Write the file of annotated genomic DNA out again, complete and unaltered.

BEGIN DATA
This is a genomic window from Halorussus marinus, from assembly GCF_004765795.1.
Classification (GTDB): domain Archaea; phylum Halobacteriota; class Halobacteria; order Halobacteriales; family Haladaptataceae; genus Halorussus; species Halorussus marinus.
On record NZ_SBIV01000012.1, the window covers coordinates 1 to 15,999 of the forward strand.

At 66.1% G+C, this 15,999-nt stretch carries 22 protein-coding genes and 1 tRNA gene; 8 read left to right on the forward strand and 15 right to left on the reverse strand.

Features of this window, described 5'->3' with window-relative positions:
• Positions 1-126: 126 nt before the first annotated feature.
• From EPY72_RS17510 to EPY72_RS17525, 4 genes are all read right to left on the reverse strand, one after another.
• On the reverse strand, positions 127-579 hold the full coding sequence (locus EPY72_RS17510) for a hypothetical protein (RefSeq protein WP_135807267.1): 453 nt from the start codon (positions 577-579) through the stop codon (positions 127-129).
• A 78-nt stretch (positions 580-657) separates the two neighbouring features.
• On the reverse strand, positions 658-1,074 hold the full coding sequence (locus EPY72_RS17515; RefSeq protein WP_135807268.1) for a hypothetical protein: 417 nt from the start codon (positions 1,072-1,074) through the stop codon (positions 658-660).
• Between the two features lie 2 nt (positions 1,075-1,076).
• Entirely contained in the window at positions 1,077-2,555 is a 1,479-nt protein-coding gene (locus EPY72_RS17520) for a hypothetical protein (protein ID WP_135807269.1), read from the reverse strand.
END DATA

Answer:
This is a genomic window from Halorussus marinus, from assembly GCF_004765795.1.
Classification (GTDB): domain Archaea; phylum Halobacteriota; class Halobacteria; order Halobacteriales; family Haladaptataceae; genus Halorussus; species Halorussus marinus.
On record NZ_SBIV01000012.1, the window covers coordinates 1 to 15,999 of the forward strand.

At 66.1% G+C, this 15,999-nt stretch carries 22 protein-coding genes and 1 tRNA gene; 8 read left to right on the forward strand and 15 right to left on the reverse strand.

Features of this window, described 5'->3' with window-relative positions:
• Positions 1-126: 126 nt before the first annotated feature.
• From EPY72_RS17510 to EPY72_RS17525, 4 genes are all read right to left on the reverse strand, one after another.
• On the reverse strand, positions 127-579 hold the full coding sequence (locus EPY72_RS17510) for a hypothetical protein (RefSeq protein WP_135807267.1): 453 nt from the start codon (positions 577-579) through the stop codon (positions 127-129).
• A 78-nt stretch (positions 580-657) separates the two neighbouring features.
• On the reverse strand, positions 658-1,074 hold the full coding sequence (locus EPY72_RS17515; RefSeq protein WP_135807268.1) for a hypothetical protein: 417 nt from the start codon (positions 1,072-1,074) through the stop codon (positions 658-660).
• Between the two features lie 2 nt (positions 1,075-1,076).
• Entirely contained in the window at positions 1,077-2,555 is a 1,479-nt protein-coding gene (locus EPY72_RS17520) for a hypothetical protein (protein ID WP_135807269.1), read from the reverse strand.